Last Updated: Thursday, 24 April 2014, 11:39 GMT

Burundi reporter sentenced to life imprisonment

Publisher Committee to Protect Journalists
Publication Date 20 June 2012
Cite as Committee to Protect Journalists, Burundi reporter sentenced to life imprisonment, 20 June 2012, available at: http://www.refworld.org/docid/4fe47012c.html [accessed 25 April 2014]
DisclaimerThis is not a UNHCR publication. UNHCR is not responsible for, nor does it necessarily endorse, its content. Any views expressed are solely those of the author or publisher and do not necessarily reflect those of UNHCR, the United Nations or its Member States.

Nairobi, June 20, 2012 – A Burundian appeals court must reverse the ruling against a journalist sentenced to life in prison on vague terrorism charges, the Committee to Protect Journalists said today.

Hassan Ruvakuki was sentenced today to life in prison. (Iwacu-burundi)Hassan Ruvakuki was sentenced today to life in prison. (Iwacu-burundi)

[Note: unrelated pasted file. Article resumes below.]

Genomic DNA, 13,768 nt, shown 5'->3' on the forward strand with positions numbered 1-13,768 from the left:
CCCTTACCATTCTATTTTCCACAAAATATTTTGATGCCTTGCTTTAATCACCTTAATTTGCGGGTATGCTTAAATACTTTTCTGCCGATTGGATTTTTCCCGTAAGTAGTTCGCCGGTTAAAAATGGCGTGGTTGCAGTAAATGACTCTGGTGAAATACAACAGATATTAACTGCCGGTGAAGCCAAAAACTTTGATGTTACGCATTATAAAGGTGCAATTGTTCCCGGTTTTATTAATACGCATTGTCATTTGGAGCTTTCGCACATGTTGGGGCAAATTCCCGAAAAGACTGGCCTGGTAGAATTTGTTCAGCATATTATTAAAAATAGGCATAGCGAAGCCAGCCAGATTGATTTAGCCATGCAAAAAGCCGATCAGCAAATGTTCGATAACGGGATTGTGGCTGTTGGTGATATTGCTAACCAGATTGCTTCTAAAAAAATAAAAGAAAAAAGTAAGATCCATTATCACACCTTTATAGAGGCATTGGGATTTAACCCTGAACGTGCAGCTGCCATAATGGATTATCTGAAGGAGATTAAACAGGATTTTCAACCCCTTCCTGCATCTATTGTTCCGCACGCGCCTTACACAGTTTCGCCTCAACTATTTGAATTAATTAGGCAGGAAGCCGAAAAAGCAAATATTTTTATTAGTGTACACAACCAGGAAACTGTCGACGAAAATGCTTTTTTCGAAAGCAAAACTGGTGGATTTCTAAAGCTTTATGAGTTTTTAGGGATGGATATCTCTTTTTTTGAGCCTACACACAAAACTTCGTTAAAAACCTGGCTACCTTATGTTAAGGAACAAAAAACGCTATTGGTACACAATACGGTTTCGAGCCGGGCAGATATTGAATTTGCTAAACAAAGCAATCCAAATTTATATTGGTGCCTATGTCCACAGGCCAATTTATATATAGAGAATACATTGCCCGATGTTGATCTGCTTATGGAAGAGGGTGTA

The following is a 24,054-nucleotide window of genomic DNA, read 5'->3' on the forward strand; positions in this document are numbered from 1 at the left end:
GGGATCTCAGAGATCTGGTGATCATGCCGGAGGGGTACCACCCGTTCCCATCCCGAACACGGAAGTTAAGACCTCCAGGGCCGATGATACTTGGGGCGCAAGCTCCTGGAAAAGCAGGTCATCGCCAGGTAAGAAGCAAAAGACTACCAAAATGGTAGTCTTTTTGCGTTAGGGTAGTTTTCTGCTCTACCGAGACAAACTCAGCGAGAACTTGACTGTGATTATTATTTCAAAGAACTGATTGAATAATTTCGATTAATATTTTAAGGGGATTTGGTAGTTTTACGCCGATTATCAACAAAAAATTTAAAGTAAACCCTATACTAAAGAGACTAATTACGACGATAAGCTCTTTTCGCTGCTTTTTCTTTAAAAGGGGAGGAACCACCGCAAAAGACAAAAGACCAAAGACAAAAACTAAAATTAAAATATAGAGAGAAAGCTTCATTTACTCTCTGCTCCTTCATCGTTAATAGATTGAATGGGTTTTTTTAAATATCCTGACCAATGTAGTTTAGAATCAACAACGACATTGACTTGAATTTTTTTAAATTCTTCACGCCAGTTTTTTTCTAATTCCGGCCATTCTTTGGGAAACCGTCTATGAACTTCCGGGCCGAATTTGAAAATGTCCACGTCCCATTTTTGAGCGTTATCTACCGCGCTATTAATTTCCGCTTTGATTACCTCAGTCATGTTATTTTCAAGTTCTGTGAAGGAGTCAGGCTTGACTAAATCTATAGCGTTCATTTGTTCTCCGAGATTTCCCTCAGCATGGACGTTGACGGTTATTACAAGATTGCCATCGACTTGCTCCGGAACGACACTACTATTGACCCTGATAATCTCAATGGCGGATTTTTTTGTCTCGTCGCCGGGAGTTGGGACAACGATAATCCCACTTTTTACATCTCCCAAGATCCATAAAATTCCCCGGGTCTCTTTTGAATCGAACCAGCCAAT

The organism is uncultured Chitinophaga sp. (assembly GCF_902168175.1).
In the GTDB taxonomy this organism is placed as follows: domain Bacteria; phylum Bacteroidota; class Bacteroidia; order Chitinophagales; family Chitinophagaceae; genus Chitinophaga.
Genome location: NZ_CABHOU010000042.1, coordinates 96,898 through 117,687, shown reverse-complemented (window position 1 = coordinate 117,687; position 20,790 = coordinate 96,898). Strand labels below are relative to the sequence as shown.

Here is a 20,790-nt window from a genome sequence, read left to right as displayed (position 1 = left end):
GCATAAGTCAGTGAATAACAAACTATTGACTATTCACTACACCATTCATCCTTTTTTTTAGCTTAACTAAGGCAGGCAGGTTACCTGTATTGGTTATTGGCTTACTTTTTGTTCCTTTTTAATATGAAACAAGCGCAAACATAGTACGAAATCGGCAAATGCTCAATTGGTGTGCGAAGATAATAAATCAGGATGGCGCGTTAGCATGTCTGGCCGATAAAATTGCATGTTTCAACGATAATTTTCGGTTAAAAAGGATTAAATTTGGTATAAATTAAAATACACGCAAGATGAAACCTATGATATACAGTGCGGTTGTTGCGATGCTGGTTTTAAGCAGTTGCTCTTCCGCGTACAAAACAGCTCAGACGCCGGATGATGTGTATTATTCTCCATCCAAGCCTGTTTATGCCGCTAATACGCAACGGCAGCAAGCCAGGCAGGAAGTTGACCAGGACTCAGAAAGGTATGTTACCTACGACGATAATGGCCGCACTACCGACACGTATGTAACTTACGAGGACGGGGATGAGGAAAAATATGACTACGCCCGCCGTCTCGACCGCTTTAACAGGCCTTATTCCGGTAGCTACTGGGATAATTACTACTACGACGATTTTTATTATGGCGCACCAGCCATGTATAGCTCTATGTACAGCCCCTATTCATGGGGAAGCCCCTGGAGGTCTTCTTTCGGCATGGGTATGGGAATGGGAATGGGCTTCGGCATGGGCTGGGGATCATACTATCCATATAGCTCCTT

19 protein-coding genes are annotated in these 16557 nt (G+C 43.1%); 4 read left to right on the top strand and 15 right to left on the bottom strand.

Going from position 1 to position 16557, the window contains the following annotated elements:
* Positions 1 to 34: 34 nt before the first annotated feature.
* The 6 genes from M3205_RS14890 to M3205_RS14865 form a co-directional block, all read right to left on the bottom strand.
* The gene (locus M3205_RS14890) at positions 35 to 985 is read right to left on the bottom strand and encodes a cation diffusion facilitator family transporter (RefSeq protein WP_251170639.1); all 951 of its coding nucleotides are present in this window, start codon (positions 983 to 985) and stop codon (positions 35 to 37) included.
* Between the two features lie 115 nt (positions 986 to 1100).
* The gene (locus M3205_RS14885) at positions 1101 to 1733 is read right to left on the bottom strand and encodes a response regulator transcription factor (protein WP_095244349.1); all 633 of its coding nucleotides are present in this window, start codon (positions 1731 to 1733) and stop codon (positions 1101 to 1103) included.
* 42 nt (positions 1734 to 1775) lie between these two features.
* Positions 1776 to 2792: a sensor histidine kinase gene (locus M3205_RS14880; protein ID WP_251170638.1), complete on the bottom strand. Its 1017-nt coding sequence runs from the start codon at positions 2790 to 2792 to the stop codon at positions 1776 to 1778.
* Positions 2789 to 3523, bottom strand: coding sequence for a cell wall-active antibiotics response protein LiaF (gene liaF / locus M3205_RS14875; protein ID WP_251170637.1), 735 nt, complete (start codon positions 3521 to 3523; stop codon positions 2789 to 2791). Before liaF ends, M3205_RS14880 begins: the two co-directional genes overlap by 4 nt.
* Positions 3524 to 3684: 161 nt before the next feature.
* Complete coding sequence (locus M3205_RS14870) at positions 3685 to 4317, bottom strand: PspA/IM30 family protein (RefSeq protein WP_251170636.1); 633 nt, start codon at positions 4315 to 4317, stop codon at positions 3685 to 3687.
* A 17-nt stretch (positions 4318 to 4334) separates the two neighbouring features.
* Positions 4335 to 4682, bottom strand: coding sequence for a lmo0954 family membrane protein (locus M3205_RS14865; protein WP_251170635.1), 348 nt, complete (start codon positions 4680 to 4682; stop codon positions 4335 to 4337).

A High Court in the eastern town of Cankuzo today found Hassan Ruvakuki, a reporter for local radio station Bonesha FM and French government-funded broadcaster Radio France Internationale, and 13 other defendants guilty of "participating in terrorist attacks" under the country's penal code, Patrick Nduwimana, the interim director at Bonesha FM, told CPJ.

The verdict was based on Ruvakuki's November 2011 trip to a rebel-held area along Burundi's border with Tanzania, during which he recorded an audio statement from Pierre Claver Kabirigi, a former police officer who claimed to be the leader of a new rebel group, the Front for the Restoration of Democracy-Abanyagihugu. When Ruvakuki returned to the capital, Bujumbura, security agents arrested him, searched his home, and questioned him over his alleged links to the rebel group, according to news reports.

Ruvakuki's defense counsel said the judges had not been impartial during the trial and that the government was pressuring the court to find a conviction, according to local journalists. Defense lawyer Onesimus Kabayabaya plans to file an appeal once he receives the court ruling, Nduwimana told CPJ.

"It's the duty of any reporter to interview both sides in a conflict," said CPJ East Africa Consultant Tom Rhodes. "That is what Hassan Ruvakuki tried to do. We call on the court of appeals to overturn the conviction."

Copyright notice: © Committee to Protect Journalists. All rights reserved. Articles may be reproduced only with permission from CPJ.

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